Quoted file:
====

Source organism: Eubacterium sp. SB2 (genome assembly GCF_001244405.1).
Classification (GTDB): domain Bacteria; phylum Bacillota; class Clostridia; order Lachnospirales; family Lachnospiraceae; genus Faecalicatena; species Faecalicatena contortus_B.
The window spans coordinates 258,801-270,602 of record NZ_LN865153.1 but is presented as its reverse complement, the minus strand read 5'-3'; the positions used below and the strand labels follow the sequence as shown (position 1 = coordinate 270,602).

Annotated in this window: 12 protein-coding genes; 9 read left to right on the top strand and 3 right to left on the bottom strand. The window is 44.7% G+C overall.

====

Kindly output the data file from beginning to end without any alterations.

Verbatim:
Source organism: Eubacterium sp. SB2 (genome assembly GCF_001244405.1).
Classification (GTDB): domain Bacteria; phylum Bacillota; class Clostridia; order Lachnospirales; family Lachnospiraceae; genus Faecalicatena; species Faecalicatena contortus_B.
The window spans coordinates 258,801-270,602 of record NZ_LN865153.1 but is presented as its reverse complement, the minus strand read 5'-3'; the positions used below and the strand labels follow the sequence as shown (position 1 = coordinate 270,602).

Annotated in this window: 12 protein-coding genes; 9 read left to right on the top strand and 3 right to left on the bottom strand. The window is 44.7% G+C overall.